From wedding dress shoppers to extreme hoarders, almost any viewer can find a reality television show to satisfy his/her guilty pleasure. Although reality television lacks in areas like (quality) scripts, the programs do not lack for brand appearances; the example that often comes to mind here are the Coca-Cola cups used by the judges on American Idol. Sometimes, the product placement is integrated into the function of the show. For example, contestants on the 2004 episode of NBC-TV’s “The Apprentice” were tasked with creating a marketing campaign for Crest Whitening Expressions a new Crest Toothpaste brand. After the episode, a commercial aired instructing viewers to go to Crest.com to give their own marketing ideas. The Crest website received 20,000 suggestions and 4.7 million hits overall, historically high in terms of online interest for a single product launch for parent company Proctor & Gamble.
However, many reality shows today are approaching the conceps of branded entertainment differently. Rather than being a platform for other companies and consumer products, reality shows have become brand platforms for themselves and their cast members. This Two for Tuesday, we are looking at two reality shows where the show itself is a branding tool.
First airing in 2006, Top Chef features chefs competing against each other in a variety of culinary challenges. A panel of famous chefs and other prominent figures in the food and wine industry are responsible for judging the creations of the contestants. Bravo has managed to make Top Chef into a hugely successful brand, including spin-off shows (Top Chef: Masters and Top Chef: Just Desserts) and cookware. Most recently, Top Chef fans had the opportunity take a cruise with their favorite contestants with Bravo’s Top Chef at Sea vacation.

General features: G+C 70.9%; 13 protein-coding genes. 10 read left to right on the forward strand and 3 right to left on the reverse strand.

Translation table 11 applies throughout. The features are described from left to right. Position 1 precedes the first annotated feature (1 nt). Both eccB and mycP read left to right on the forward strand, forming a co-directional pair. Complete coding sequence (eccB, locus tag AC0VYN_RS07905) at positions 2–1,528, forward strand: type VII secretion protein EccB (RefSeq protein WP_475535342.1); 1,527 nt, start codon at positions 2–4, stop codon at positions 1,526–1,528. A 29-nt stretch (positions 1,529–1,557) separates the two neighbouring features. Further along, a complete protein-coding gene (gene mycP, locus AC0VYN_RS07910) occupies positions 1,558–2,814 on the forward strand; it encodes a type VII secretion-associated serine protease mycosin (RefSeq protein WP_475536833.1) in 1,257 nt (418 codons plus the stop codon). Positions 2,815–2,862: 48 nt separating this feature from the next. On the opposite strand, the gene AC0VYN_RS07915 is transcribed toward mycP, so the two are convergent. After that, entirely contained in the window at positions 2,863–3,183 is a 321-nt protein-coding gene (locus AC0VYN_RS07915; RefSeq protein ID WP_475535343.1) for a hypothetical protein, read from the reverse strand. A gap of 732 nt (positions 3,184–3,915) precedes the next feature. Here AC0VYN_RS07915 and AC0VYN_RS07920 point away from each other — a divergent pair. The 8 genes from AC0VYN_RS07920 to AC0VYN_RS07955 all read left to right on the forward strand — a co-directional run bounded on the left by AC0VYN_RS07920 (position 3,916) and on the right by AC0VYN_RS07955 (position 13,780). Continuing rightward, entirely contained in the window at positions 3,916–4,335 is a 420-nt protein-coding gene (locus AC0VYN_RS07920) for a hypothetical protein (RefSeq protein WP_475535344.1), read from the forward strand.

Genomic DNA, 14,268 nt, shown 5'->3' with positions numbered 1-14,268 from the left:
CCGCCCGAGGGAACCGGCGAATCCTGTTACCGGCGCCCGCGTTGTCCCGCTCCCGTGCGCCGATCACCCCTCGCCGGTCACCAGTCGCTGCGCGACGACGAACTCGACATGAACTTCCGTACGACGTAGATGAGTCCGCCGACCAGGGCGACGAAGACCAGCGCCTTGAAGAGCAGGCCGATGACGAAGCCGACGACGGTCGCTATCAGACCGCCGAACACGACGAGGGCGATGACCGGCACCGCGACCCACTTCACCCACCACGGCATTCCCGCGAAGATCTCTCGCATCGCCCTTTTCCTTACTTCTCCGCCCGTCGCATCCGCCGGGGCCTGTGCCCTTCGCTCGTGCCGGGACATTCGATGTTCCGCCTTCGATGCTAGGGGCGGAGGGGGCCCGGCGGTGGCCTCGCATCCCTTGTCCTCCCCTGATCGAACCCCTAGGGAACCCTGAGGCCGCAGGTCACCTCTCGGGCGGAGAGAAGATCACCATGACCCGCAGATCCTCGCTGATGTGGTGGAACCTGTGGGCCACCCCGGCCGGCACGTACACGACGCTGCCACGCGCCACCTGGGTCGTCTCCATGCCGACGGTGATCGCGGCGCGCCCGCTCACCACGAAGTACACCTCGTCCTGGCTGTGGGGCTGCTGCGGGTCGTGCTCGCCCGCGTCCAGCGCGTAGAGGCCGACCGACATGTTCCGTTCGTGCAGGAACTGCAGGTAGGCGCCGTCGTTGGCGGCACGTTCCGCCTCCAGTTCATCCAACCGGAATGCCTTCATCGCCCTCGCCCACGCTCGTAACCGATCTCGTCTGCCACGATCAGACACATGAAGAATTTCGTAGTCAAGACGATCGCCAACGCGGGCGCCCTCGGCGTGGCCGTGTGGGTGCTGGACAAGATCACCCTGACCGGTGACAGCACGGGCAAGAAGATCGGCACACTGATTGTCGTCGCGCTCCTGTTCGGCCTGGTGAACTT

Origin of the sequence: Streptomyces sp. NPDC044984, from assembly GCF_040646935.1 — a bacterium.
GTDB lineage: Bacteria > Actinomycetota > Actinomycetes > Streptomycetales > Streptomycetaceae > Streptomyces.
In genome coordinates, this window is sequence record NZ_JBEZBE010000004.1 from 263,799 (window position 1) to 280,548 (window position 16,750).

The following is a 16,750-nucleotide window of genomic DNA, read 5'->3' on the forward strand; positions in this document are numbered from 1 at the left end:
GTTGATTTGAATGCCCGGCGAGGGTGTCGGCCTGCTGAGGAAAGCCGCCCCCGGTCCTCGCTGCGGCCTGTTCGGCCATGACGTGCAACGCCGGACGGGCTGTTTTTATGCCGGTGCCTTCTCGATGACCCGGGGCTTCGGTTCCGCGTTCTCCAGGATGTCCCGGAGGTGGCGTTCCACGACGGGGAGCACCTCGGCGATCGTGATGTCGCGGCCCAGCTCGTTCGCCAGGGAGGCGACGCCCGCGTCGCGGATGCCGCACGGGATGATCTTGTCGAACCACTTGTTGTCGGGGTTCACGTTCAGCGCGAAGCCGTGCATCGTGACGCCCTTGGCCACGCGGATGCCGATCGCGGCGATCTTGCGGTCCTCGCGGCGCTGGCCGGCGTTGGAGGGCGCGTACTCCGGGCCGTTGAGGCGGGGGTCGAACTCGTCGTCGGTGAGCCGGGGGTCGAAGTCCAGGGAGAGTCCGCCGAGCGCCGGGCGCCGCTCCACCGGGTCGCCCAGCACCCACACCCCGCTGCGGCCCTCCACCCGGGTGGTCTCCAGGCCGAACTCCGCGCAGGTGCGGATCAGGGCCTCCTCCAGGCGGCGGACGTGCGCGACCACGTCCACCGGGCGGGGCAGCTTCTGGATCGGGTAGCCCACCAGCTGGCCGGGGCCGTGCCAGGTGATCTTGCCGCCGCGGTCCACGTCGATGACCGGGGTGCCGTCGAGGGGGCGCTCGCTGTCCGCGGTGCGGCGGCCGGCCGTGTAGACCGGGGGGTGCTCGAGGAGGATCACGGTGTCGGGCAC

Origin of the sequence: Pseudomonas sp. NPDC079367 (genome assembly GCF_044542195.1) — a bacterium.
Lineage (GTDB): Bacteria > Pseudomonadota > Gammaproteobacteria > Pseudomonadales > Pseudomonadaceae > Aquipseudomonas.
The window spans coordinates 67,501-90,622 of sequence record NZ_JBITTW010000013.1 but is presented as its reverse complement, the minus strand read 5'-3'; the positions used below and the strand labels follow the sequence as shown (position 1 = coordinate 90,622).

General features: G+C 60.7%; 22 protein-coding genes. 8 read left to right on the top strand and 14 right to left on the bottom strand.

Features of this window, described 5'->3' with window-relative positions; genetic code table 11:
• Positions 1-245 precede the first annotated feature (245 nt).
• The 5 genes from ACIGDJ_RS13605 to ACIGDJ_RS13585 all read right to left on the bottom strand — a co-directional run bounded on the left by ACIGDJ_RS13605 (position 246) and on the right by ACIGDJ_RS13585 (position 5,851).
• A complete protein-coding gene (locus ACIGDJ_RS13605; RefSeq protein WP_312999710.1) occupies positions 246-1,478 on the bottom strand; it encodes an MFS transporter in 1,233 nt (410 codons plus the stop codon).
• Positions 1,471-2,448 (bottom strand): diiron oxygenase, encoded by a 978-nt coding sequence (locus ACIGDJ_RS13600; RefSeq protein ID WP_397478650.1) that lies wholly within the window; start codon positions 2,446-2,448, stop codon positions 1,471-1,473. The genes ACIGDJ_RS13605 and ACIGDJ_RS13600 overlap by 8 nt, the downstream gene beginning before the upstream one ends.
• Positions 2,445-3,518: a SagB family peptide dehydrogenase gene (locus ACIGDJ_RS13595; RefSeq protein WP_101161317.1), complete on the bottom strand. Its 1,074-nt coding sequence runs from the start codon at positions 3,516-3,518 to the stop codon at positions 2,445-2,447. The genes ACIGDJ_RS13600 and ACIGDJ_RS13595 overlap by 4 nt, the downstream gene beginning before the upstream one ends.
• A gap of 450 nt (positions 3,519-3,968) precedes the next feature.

The Real Housewives franchise also began in 2006 with The Real Housewives of Orange County. Since then, Bravo has expanded the show to Atlanta, New York City, New Jersey, Beverly Hills, Washington, D.C. and Miami. Many of the cast members of the shows are using their fame to promote their own products and brands. The best example of this is Real Housewives of New York’s Bethenney Frankel, who admits to joining the show so she could promote her Skinnygirl Cocktails business. Other housewives have since followed suit with their own alcohol lines, as a majority of the show’s content revolves around activities that can be done while drinking wine. Bravo ultimately benefits from the entrepreneurial spirit of their cast members, since whatever product the cast member creates is tied up in the show and the network.
Producers and cast members of these reality shows are clearly seeing an opportunity through their own productions to promote their own brands, rather than being just a medium for other companies and their brands.
[author] [author_image timthumb=’on’]https://wpmaster.sjadv.com/wp-content/uploads/sites/3/2013/04/Our-Space-The-San-Jose-Group.png[/author_image] [author_info]Jenny is a Junior Executive at SJG. She earned her BA in Psychology and a minor in Educational Studies in 2014 from Colgate University. Outside the office, Jenny loves to travel (usually to Disney World), bake and watch copious amounts of TLC.[/author_info] [/author]